Bridgeway Center, Inc. Driving Schools Like Us On Facebook
(850) 833-7474 Ft. Walton Beach  (850) 689-7938 Crestview
137 Hospital Drive, Ft. Walton Beach, FL 32548 • 351 N Ferdon Blvd., Crestview, FL 32536
questions@safedriveschools.org

Report Finds Fewer Deaths on the Nation's Roads

by MATTHEW L. WALD

WASHINGTON - Driving is getting a lot safer, although no one is quite sure why. The risk of dying a traffic accident has dropped nearly 18 percent since 2005, including a drop of 7 percent in the first half of this year, according to preliminary statistics released by the Transportation Department. The recession and high gas prices have helped a bit by reducing the number of miles traveled, and perhaps cutting average speed, at least for part of the period. But that is a small part of the improvement. Measured by deaths per miles traveled, a yardstick that filters out the effect of less driving, the death rate is down by 16.1 percent from 2005 to the first half of 2009.

Government officials and private experts cite a variety of factors. Highways are built or renovated with more consideration for safety. Seat belt use rose over the period, although some experts are skeptical about the accuracy of official counts. As old vehicles are retired, the ones that replace them have more air bags, antilock brakes and stability control systems, which sense when a car is in a skid and apply a brake to one wheel to help the driver regain control. In addition, new restrictions are in place for licenses for teenagers.

"We don't know every reason, but we think there's a combination of reasons," said Ronald Medford, the acting administrator of the National Highway Traffic Safety Administration.

Charles A. Hurley, a highway safety expert and chief executive of Mothers Against Drunk Driving, sad the recession was probably partly responsible because it had cut down on discretionary driving, notably "late-night bar-to-bar traffic." But Mr. Hurley said the reduction in alcohol-related crashes was just one component of the trend. The traffic fatality toll is still huge, 16,626 people in the first half of this year, according to the preliminary count. "We still have far too many families losing their loved ones every day in this country from distracted driving, drunk driving and not using their seat belt," Transportation Secretary Ray LaHood said in a statement. But the toll was down from more than 20,000 in the first half of 2005. (The pattern for the first half of this decade was mixed, with small increases in deaths in late 2005 and small decreases for a few quarters before that.) The Insurance Institute for Highway Safety, a nonprofit trade group that performs crash tests, calculated that if car designs had been frozen in 1985, with no further safety improvements, death rates by 2004 would have been about 15 percent higher than was actually the case.

To make the point about safety improvements, the institute crashed a 1959 Chevrolet Bel Air against a 2009 Chevrolet Malibu. The video, titled "Crash test: 1959 Chevy Bel Air," is on YouTube. the dummy in the Bel Air, without a seat belt or an air bag, illustrates why death rates in the 1960s were above 4 per 100 million vehicle miles traveled, and are now barely above 1.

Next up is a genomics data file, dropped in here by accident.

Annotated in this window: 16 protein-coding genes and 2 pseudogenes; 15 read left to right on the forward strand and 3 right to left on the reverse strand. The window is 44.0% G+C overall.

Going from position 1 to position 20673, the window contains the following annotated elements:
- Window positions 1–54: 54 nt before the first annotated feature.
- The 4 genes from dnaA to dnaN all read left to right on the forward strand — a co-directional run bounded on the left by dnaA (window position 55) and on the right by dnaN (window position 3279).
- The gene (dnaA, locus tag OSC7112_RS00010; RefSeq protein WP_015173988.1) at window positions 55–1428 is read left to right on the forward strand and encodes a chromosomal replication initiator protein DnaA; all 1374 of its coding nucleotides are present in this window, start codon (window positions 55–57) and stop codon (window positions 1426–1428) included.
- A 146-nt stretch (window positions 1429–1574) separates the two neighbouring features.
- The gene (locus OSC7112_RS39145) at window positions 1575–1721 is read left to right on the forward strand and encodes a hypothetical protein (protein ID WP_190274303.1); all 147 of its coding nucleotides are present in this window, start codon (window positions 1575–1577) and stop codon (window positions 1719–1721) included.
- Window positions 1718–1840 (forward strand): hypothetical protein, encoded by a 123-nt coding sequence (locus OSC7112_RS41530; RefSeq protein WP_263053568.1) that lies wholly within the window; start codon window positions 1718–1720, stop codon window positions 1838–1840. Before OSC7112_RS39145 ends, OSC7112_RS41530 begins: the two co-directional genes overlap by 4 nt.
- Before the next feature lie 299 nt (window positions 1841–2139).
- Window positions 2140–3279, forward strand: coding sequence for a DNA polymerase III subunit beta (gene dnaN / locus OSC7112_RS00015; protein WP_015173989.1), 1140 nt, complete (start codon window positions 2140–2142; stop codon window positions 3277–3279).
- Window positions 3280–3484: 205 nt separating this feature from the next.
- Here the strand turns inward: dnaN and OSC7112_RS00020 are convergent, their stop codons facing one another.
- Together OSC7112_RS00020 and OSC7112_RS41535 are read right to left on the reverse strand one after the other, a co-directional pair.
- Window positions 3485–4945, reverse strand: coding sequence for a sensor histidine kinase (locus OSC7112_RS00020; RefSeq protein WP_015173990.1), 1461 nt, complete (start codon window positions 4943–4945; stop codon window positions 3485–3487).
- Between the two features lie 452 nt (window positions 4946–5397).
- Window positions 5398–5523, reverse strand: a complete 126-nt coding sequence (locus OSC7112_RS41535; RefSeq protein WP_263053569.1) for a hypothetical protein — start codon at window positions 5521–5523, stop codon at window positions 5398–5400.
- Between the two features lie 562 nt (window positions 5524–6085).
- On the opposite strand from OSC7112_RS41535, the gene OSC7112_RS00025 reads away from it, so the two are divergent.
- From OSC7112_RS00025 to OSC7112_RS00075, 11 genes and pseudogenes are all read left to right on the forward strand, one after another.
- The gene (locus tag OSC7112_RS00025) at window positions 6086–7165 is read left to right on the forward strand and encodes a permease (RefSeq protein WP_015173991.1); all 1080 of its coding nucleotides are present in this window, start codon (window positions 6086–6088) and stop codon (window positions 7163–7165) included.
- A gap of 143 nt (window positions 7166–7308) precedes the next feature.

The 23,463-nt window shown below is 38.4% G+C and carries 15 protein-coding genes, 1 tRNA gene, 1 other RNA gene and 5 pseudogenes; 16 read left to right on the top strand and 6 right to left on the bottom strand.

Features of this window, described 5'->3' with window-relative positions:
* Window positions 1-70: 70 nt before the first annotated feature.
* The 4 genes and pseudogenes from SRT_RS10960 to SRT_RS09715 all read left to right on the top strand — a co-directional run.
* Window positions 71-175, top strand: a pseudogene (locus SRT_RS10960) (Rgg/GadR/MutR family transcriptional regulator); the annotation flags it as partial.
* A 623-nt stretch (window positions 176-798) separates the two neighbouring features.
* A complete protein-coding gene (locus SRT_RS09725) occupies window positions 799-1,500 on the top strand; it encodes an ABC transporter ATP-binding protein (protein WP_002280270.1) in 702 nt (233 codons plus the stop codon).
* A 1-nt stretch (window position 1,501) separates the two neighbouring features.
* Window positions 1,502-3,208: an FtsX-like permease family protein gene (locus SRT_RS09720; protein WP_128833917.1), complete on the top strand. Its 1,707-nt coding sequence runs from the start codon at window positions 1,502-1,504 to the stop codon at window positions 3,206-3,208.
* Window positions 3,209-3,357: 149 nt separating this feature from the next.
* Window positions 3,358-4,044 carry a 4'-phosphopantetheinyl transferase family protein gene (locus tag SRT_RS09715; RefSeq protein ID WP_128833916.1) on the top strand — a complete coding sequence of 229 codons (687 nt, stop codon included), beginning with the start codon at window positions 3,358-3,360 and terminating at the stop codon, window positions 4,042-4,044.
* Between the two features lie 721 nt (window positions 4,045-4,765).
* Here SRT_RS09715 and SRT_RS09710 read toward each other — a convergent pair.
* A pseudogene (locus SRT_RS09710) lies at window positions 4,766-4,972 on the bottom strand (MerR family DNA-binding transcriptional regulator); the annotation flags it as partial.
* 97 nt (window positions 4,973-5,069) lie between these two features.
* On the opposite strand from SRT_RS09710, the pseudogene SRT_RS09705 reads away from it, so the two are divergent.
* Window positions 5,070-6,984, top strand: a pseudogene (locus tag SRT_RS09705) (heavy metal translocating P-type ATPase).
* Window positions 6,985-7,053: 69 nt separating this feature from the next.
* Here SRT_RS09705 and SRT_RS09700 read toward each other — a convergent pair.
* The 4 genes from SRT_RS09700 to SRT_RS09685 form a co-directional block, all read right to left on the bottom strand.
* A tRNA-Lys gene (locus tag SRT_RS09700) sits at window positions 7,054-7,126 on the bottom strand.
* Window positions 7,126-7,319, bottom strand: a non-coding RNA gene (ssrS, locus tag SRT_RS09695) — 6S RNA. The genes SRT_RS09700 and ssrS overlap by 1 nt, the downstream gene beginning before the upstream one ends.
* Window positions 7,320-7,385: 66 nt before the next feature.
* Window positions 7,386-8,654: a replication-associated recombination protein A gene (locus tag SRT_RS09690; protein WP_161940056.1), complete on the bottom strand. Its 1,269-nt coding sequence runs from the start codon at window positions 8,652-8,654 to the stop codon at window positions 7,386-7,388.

Some factors cut the other way. The number of people over 65 is rising rapidly, and the elderly are far more likely to die from crashes that would not kill younger people. And the number of electronic distractions seems destined to grow. The chairwoman of the National Transportation Safety Board, Deborah A. P. Hersman, cited driver fatigue as an area where safety could improve. Some researchers are developing technology that watches drivers for signs of sleepiness. Countering the safety trend is the number of motorcycle deaths, which rose steadily through the end of last year. (The half-year preliminary numbers did not break out categories like motorcycles.) Motorcycle deaths reached 5,290 last year, or 14 percent of total fatalities. In 1997, there were 2,116 motorcycle deaths, 5 percent of fatalities. The number of people who die, which is known with much greater precision than the number of injuries or crashes, is "a composite of the positive trends and the negative trends," said Mr. Hurley, the MADD chief executive. He said he would like states to require anyone convicted of driving drunk to use devices that prevent their cars from starting if they have been drinking.


Bookmark and Share Subscribe

 
COURSES >>
 
Drivers Education
  Drug Alcohol Traffic Education (DATE)
  A+ Driving Lessons
  Safe New Attitude Program (SNAP)
 
Traffic School
  Basic Driver Improvement (BDI)
  Intermediate Driver Improvement (IDI)
  Advanced Driver Improvement (ADI)
  Aggressive Driver Course
  Distracted Driver Course
 
DUI & Substance Abuse
  DUI Level I
  DUI Level II
  Special Supervision
  Ignition Interlock Device (IID) Program
 
Mature Drivers
  Mature Driver Program
  Senior Driving Skills Assessment
 
Fleet Services
  SAFER Driver Challenge
  Van / High Profile Vehicle Course
 
Other Courses
  Golf Cart & Utility Vehicle Safety Program
  Notary Public Training
  Parenting Course
  Safe Boating Program
 
Out of State Defensive Driving Courses
  Arizona
  Idaho
  New Jersey
  New York
  Oregon
  Virginia
  Washington
 

  About | Sitemap | Privacy Policy

Copyright © 2007-2016 Bridgeway Center, Inc.